5: While on the route and throughout the airport, try not to give a lot of information and directions at once. Break them down for a calmer travelling experience.
6: Always ask for help if you need it. For instance, a wheelchair can help you navigate through security checkpoints quicker. In turn, any stresses will subside.
7: When onboard the plane, if your companion needs help in the bathroom, seek out companion care bathrooms for ease. The cabin crew can’t assist passengers who’re unable to look after their personal and physical needs during a flight.
Also, some UK airports, including Heathrow, are taking steps to become ‘dementia-friendly’ airports. This includes training their staff to be aware and ready to help passengers who have dementia. When you arrive at your destination remember to…
Relax and enjoy your holiday
Give yourselves extra time to do different activities. A holiday is a time for everyone to relax not just travellers with dementia. Although, it’s a good idea to share your itinerary and destination details with your an emergency contact before leaving home.
Take a daily photo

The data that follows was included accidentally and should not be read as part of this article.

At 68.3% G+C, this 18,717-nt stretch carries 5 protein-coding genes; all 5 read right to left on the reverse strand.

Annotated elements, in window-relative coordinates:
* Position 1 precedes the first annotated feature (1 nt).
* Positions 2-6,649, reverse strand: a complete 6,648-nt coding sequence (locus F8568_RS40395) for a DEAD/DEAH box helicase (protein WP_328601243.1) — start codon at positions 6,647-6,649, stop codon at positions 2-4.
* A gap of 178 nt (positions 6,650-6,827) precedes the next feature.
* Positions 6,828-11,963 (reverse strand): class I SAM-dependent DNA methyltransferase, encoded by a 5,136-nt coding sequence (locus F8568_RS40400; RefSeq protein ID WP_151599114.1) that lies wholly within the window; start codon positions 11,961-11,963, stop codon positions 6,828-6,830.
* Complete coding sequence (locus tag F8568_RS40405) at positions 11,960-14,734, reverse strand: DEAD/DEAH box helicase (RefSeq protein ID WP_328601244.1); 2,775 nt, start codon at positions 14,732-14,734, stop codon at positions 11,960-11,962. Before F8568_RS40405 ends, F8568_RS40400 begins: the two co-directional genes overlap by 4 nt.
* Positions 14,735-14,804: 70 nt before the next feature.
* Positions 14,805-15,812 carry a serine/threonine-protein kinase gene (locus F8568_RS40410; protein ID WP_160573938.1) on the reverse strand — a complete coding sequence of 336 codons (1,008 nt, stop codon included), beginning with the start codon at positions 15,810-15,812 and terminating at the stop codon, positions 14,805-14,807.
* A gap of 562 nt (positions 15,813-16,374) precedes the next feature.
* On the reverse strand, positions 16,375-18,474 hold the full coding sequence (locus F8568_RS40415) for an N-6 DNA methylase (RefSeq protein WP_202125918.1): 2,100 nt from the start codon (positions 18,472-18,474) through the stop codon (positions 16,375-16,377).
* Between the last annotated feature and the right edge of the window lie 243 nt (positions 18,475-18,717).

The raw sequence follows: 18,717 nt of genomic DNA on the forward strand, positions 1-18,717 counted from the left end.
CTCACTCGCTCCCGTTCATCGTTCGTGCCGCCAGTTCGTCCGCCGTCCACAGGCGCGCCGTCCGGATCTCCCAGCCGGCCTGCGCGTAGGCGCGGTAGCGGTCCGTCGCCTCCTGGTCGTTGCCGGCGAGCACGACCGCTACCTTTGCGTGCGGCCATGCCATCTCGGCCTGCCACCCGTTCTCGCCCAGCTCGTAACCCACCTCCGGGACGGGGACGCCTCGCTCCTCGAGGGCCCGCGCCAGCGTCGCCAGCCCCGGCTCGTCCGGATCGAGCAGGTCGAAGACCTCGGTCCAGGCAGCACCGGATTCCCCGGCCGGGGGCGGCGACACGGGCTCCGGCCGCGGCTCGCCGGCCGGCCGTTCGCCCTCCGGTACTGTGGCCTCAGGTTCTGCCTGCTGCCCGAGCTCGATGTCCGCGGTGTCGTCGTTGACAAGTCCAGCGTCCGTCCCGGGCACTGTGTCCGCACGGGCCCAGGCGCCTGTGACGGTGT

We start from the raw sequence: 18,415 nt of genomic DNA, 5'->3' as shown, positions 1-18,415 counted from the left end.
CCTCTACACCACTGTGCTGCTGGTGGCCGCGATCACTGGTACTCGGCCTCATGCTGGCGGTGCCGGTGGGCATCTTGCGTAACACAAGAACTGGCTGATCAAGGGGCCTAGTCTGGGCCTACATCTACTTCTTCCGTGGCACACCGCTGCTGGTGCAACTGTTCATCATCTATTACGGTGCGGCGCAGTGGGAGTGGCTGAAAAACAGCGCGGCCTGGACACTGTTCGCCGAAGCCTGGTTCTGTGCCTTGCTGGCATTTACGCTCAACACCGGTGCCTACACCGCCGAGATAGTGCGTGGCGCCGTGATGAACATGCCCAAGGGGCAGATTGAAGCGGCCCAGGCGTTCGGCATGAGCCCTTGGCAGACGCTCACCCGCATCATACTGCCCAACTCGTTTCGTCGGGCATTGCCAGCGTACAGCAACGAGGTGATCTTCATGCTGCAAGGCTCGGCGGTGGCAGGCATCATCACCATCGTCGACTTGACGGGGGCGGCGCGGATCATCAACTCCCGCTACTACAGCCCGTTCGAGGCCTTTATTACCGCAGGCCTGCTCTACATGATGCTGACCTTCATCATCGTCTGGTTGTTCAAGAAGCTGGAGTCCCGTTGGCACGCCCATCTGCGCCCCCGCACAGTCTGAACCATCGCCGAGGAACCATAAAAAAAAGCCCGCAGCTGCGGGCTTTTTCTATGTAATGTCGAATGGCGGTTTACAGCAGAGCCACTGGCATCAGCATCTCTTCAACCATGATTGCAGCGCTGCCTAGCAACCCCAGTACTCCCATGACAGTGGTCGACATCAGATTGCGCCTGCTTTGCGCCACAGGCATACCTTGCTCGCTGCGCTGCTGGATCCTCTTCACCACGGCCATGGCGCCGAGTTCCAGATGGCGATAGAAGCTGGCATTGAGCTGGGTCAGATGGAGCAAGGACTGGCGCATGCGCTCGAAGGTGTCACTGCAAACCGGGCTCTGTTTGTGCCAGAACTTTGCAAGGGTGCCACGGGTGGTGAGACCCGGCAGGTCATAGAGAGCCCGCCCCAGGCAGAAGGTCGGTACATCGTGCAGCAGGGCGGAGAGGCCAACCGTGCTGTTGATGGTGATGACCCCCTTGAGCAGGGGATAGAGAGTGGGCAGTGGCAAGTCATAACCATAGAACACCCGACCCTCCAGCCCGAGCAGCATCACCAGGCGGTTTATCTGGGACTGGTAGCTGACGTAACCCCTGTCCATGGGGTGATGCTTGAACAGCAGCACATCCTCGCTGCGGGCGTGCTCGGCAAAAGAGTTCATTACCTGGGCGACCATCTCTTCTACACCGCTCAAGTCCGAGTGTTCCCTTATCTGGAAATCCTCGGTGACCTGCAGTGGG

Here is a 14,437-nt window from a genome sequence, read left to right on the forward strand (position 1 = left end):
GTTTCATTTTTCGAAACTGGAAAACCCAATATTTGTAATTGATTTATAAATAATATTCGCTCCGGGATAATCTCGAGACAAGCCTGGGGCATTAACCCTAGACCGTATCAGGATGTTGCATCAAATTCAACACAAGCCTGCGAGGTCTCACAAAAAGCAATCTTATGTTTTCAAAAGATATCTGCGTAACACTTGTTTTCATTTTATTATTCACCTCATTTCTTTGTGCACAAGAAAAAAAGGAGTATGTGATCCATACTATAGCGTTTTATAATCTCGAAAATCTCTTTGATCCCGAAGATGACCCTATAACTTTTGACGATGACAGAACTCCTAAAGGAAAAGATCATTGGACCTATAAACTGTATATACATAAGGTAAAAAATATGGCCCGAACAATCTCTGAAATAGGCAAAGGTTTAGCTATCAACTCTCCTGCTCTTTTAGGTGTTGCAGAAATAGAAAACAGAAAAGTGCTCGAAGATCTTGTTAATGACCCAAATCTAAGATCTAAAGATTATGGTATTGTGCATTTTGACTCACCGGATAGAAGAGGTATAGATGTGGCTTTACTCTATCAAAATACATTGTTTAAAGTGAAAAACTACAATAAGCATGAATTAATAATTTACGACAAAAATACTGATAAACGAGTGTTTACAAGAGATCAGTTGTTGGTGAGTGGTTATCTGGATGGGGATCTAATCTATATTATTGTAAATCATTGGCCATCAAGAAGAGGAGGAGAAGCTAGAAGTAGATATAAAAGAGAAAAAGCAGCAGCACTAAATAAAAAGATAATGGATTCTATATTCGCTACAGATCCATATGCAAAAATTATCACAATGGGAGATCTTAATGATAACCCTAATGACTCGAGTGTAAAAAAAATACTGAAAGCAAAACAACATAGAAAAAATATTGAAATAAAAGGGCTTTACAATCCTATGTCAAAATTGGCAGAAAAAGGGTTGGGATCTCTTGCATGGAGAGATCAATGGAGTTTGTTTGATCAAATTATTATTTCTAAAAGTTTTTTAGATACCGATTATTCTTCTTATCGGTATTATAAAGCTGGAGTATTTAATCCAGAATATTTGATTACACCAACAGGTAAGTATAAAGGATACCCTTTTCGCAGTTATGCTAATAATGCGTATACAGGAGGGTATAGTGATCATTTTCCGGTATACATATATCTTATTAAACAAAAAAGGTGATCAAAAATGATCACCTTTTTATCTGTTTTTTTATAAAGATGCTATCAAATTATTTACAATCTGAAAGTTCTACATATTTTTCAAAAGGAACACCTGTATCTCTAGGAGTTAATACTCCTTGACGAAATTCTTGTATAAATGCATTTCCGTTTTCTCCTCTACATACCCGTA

While you’re travelling, get into the habit of taking a photo of your travel companion with dementia on your phone. This can be extremely useful if they’re separated from you during your trip. Make sure to take both a close-up of their face and a wide-angle image that shows what they’re wearing. That way you can show people around you exactly who you’re looking for.
You could also give your companion, an ID bracelet that has a brief description of their condition and contact details. This would help you find each other again.
For everything else, there’s Free Spirit travel insurance. A great backup in the event that your trip changes.
Free Spirit Travel Insurance for dementia
We hope that the advice and tips above will give you the confidence to travel with your companion or loved one, who lives with dementia soon. Whether they’re in the early stage or not. From understanding the symptoms of dementia, Free Spirit can provide affordable cover for everyone travelling with the condition. Plus, with each Free Spirit Policy, cover is provided for the whole party. This means that you all can travel with peace of mind.